President of Oxford Education Association thanks community for support


OXFORD, MI – DECEMBER 07: An exterior view of Oxford High School on December 7, 2021 in Oxford, Michigan. One week ago, four students were killed and seven others injured on November 30, when student Ethan Crumbley allegedly opened fire with a pistol at the school.15-year-old Ethan Crumbley has been charged along with his parents James and Jennifer Crumbley who have been charged with four counts of involuntary manslaughter (Photo by Emily Elconin/Getty Images)

OXFORD, Mich. (WLNS) — Today was a half-day for Oxford High School students and the first day back since the tragic shooting that killed four last week.

Ethan Crumbley allegedly killed 16-year-old Tate Myre, 14-year-old Hanna St. Julian, 17-year-old Madisyn Baldwin and 17-year-old Justin Shilling, and injured several others.

Crumbley’s parents, Jennifer and James, allegedly bought a gun for Ethan just four days prior to the shooting.

Approximately 300 Officers responded at around 12:55 p.m. on Nov. 30 to a flood of 911 calls about an active shooter at Oxford High School, Mike McCabe, Oakland County Undersheriff said.

McCabe said at a news conference that he didn’t know what the assailant’s motives were for the attack at Oxford High School in Oxford Township, a community of about 22,000 people roughly 30 miles (48 kilometers) north of Detroit.

Oxford Education Association President Jim Gibbons released the following statement:

As some schools in our community reopen today, I want to express our sincere thanks for the massive outreach of support for Oxford’s students, parents, educators, administrators and the community at large. We are changed forever by the events of the past 11 days, but to know that so many are standing with us provides more comfort than I can possibly say.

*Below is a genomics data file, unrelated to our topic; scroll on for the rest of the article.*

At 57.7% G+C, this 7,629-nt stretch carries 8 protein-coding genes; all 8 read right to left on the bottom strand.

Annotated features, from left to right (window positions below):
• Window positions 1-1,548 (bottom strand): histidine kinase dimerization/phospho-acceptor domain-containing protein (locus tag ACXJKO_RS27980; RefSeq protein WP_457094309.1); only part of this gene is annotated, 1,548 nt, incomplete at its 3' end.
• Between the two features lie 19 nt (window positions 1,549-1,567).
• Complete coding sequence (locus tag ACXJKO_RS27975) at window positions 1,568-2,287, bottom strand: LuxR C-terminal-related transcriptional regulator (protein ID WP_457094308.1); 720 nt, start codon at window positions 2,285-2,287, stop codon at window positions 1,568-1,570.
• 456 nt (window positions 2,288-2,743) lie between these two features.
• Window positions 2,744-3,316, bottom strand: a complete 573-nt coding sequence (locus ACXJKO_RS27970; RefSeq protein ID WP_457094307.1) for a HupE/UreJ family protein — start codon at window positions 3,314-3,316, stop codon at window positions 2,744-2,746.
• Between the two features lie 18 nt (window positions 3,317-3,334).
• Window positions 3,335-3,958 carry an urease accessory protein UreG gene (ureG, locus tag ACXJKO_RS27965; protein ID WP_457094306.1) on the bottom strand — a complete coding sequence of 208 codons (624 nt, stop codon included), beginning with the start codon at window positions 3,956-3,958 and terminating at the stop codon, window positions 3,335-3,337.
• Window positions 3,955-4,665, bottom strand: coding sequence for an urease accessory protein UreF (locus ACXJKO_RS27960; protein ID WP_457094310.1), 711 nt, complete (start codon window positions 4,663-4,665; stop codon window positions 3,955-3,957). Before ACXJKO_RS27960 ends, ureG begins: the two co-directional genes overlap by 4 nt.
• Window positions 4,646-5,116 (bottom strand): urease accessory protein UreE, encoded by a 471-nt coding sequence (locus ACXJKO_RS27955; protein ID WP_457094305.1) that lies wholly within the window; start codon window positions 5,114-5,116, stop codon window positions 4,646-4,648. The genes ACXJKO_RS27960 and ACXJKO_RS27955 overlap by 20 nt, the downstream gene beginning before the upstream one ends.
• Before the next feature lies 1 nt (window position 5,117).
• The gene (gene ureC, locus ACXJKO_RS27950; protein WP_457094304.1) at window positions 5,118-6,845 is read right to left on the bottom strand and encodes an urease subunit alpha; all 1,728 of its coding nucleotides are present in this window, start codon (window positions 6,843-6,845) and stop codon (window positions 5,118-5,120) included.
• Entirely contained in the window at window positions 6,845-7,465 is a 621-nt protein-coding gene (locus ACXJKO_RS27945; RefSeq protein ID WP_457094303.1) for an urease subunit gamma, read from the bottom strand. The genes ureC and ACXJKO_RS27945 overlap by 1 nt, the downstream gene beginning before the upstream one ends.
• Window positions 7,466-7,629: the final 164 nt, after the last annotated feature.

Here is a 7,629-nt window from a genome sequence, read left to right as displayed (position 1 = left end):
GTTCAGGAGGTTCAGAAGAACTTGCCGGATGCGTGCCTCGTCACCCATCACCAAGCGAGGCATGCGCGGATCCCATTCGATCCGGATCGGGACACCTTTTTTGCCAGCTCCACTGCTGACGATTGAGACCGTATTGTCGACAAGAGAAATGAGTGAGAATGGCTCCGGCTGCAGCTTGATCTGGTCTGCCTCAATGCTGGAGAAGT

Even doing this statement is hard for me as an Oxford High School educator, the husband of another OHS teacher, and the parent of OHS students. My colleagues and I ask for and appreciate the media’s patience as we work through our grief and trauma. There are many stories that need to be told about what happened on Nov. 30 to save lives, but the pain is immense. We will do the best we can to tell those stories over time.

For today, I want to thank the first responders who rushed to our aid last week and the law enforcement officials who have worked through the aftermath, including those who are working to learn exactly what happened. All of us want answers – but no answers will take away this pain, which is why I’m so appreciative of recent comments that the outcome of these investigations needs to focus on ensuring we know what happened so we can learn from this tragedy.

One of the things we are learning is that the active shooter training and quick action of teachers, support staff and administrators in Oxford High School saved lives last week. When my colleagues are ready, we will tell those stories, both so our community can heal and so that others can learn how best to deal with the unthinkable if it happens to them.

In closing, I’ve spoken with my counterparts in Parkland, Newtown and other schools that have fallen victim to senseless acts of violence. My colleagues and I are now part of an unwanted fellowship of educators. But together, with our friends, family, and colleagues here across Michigan, we will move ahead and ensure our students have a safe space to succeed and thrive in the years ahead.”

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